In the 1900's two theaters vied for audiences by bringing in famous performers ... The Grand Opera House and The Park Theater. The very first full length Opera that was performed live in Youngstown was at the Grand Opera House with the performance of "Madam Butterfly".

By 1910 Youngstown had so many live theaters downtown that not a week went by that there wasn't something special going on at at least one of the theaters the year around, and this continued into the 1930's when the big shows were limited to the Park Theatre and The Palace Theater, and the Stambaugh Auditorium, and from the 1930's thru 1960 just the Palace Theater and Stambaugh Auditorium.

The best resource that I've found was the theater pages of the local Youngstown newspapers that are available in microfilm form at the Main Branch of the Public Library and the best year to start is 1900.
« Last Edit: August 13, 2011, 08:14:38 PM by Towntalk »

Towntalk

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Re: Old thearters in downtown Youngstown
« Reply #8 on: January 27, 2007, 01:24:21 AM »
I won't keep you guessing any longer:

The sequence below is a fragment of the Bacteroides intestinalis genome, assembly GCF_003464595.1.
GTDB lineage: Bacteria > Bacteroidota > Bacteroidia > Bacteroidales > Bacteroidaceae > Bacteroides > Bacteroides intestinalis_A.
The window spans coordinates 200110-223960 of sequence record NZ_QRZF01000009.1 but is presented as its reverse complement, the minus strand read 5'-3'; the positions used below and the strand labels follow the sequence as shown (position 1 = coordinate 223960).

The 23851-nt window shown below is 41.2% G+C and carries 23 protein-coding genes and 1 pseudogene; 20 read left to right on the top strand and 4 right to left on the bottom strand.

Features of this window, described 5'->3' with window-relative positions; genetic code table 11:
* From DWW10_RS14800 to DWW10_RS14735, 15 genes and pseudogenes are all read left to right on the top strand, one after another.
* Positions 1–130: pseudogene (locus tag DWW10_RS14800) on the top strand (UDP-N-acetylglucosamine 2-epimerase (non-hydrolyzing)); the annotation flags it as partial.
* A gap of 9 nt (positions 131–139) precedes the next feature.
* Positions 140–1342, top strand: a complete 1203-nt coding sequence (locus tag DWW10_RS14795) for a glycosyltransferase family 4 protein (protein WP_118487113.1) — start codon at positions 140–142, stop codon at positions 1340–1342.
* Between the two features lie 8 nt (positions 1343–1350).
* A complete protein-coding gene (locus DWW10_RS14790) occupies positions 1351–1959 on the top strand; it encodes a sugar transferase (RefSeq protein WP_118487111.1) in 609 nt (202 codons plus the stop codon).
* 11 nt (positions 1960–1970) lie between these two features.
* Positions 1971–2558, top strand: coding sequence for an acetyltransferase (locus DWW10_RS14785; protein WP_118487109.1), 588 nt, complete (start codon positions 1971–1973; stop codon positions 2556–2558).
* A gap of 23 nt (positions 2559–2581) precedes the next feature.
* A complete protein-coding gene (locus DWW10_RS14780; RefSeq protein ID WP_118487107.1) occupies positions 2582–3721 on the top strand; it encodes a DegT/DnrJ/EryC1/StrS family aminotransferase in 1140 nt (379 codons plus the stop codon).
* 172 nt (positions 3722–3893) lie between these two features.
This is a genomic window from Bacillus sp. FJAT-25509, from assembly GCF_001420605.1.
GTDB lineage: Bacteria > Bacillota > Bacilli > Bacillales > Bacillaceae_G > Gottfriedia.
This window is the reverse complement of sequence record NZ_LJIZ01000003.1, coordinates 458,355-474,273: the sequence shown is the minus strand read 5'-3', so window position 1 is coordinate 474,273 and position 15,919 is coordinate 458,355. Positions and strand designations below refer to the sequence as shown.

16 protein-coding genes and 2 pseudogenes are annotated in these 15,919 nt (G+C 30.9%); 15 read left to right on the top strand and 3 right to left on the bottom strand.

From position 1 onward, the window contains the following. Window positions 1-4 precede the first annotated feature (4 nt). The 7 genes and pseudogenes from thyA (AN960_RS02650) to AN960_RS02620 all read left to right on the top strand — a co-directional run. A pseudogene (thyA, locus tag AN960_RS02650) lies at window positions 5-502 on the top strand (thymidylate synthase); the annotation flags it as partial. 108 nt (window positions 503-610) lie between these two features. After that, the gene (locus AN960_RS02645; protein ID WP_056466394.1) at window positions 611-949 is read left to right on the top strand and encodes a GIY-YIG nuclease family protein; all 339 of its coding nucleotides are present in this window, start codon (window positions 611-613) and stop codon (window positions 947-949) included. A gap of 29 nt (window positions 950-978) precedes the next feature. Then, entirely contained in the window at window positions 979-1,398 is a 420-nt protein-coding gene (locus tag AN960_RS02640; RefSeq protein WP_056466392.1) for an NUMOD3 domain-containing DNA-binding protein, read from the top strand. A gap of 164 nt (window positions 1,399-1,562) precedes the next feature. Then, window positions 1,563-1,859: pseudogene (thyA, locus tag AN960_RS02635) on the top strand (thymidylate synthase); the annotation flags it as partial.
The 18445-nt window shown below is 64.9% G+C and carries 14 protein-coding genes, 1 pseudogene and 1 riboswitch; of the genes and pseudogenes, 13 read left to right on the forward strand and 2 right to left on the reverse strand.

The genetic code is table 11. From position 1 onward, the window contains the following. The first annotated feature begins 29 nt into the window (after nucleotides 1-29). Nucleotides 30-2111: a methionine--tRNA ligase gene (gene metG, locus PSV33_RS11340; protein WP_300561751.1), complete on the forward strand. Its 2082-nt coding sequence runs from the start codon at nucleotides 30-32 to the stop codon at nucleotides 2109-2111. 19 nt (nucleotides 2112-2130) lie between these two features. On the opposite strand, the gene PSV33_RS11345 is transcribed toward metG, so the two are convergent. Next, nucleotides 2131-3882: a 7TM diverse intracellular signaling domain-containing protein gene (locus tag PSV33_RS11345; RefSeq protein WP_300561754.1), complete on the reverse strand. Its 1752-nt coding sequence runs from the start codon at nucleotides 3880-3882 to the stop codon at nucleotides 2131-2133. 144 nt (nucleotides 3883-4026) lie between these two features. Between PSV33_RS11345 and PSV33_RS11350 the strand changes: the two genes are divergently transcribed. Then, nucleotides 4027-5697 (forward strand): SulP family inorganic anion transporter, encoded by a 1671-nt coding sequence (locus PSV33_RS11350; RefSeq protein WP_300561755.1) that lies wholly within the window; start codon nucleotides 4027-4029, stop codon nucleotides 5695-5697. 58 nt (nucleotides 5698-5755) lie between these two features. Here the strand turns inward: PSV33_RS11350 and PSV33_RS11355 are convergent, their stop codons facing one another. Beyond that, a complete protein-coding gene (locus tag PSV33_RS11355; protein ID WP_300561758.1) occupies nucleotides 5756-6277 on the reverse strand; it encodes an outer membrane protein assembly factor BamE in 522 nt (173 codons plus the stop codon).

East of the Square

Capitol - E. Federal and Champion
Park - South Champion
Princess - South Champion
Regent - E. Federal

Square

Palace
Strand

West Federal

Liberty/Paramount
State
Dome
Hippodrome
Cameo Theater

Actually there were 11 downtown theaters, not ten. I goofed on my count

The Hippodrome was a Vaudeville House that also ran movies.
The Cameo was a second run house that was across the street from where Ross Radio is today.
The Princess at that time was a Vaudeville/Burlesque house
The Park was live theater - Opera - Symphonies - Broadway Plays as well as movies
The Capitol was a Second run house that was short lived although it had the facilities for stage shows and it own orchestra

For a short time The Princess was known as the Grand Theater and featured modern Burlesque.